Microsoft have made a bold play for the future of PC computing – they need to stick with it. There can be no plan B.

This will be a marathon and not a sprint and it seems to me that Microsoft understand that.

So how will Windows 8 affect my choices?

In light of all this, here’s the bottom line for me.

Would I rush out and buy Windows 8 today for a desktop? No because my desktop is fast and has 8 gigs of ram.

For now, Windows 7 runs just fine but that’s not the whole story.

The real questions are:

  • If my desktop stopped working and I had to buy a new one, would I buy or install Windows 7 again? The answer is NO. I would happily move to Windows 8 for my next desktop PC. It’s faster, more secure and has more benefits.
  • If I had to buy a new tablet, would I buy a Windows 8 tablet as opposed to an iPad? The answer is MAYBE – depends on what Microsoft and the OEM’s do this holiday season and next year.
  • If I had to buy a new laptop or my Macbook Pro broke down, would I buy a Windows 8 hybrid/Ultrabook? YES, YES, YES. My MacBook Pro will be on Craigslist the second I see a Windows 8 laptop/notebook/hybrid that is sleek, sexy and detachable.

Apple have had a lot of the sleek and sexy market to themselves for a while. That changes in a few weeks.

Are there challenges ahead for Microsoft? Yes. Will the waters be very bumpy? Absolutely.

Having said that, for all the reasons above, this one time, I wouldn’t bet against Redmond.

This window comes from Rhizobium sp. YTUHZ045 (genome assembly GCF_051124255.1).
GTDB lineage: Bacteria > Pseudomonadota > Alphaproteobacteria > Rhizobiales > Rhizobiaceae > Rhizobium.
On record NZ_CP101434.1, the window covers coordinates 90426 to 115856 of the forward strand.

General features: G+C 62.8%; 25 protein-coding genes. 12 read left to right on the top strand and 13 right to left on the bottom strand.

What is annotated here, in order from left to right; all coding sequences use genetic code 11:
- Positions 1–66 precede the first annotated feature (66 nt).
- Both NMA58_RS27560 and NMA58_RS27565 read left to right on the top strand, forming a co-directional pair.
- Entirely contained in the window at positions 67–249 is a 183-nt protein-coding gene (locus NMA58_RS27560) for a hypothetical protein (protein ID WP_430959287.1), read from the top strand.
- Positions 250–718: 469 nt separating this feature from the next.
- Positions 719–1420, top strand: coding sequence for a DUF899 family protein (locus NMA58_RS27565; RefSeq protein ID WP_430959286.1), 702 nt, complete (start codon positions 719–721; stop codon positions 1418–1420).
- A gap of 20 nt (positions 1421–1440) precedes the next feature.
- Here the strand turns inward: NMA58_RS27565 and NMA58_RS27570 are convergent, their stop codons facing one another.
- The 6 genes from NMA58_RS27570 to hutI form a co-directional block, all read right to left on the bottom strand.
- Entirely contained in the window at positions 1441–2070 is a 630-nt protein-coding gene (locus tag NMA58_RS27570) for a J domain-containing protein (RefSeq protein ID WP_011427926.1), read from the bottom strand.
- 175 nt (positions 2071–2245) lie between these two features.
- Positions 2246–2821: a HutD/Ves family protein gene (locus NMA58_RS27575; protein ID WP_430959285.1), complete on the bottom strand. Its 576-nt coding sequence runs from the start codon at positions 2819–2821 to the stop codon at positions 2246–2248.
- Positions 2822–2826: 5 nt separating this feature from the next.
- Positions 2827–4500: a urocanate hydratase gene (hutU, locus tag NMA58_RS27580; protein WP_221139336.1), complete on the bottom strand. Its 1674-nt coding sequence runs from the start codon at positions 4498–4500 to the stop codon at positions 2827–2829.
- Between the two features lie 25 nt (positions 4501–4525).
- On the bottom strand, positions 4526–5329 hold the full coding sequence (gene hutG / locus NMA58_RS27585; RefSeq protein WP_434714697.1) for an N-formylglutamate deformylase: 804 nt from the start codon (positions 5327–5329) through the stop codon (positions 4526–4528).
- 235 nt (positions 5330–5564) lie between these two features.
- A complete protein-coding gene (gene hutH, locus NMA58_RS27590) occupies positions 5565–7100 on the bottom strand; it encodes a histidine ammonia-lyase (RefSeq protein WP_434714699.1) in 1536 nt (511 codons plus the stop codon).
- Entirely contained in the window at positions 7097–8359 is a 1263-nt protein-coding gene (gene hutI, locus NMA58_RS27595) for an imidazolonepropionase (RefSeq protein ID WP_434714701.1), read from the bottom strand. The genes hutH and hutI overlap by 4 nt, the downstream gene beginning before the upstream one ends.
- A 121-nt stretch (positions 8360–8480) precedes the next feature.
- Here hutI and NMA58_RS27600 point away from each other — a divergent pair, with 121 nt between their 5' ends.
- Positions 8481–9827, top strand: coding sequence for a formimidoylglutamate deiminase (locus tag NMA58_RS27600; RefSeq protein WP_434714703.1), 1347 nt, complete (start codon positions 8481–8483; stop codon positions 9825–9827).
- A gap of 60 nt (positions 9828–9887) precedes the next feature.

That’s my take. What do you think?

Use the comments below and let me know…

About the Author

Onuora Amobi is the Founder and VP of Digital Marketing at Learn About The Web Inc. Onuora has more than a decade of information security, project management and management consulting experience. He has specialized in the management and deployment of large scale ERP client/server systems.

In addition to being a former Microsoft MVP and the founder and editor of EyeOnWindows.com, he is the CEO of a Pasadena based online marketing education startup - Learn About The Web Inc. (www.learnabouttheweb.com) and The Redmond Cloud (https://www.theredmondcloud.com).

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  • Bolo

    I Think you hit the nial right on top.. I would like 2 commenmt on this No of App nosense, I have an Iphone 4s and a Galaxy S2, they have millions of Apps, but only about 10% make sense and a must 2 have, but the rest r absolutely rubbish ,n make no sense, with the exclusion of games ofcause, So this thing of MS only having a few app being a problem is Nonsense, I rather download 5 apps that I rely on on daily basis that 10 million that I never use. I think developers should start developing apps that are worth buying, n stop puting their own comments on the reviews to trick us. U cant believe how many app I’ve bought and unisntalled over the past year.

    • http://www.windows8update.com Onuora Amobi

      Yeah I alwasy thought the number of apps argument was nonsense….

  • Kane

    I have to agree with you !
    it was a fair and realistic article.

    I LOLed here “My criticism has irritated my own readers to the point where they think i am an Apple fan. ”
    yeah , I’m among them. (LOL)

    Microsoft and especially its OEMs were in a deep sleep until recently , but now , they are awake , but it is not enough , they need to be innovative and show us sexy device.
    and yes, it is indeed a marathon , but they can do it.

  • Nick

    Windows 8 IS going to be a huge success.

    Why? Because I have been using it on my office laptop since day 1. As in day 1 of the 1st preview version. And since that day, my 3 years old laptop has performed better than it ever did on Windows 7. It boots faster, applications run better and I haven’t had a single issue till today.
    And working in IT, I have SQL 2012 running on it, an ERP fully installed on it and even installed the Office 2013 preview, all working better than on my colleagues newer laptops.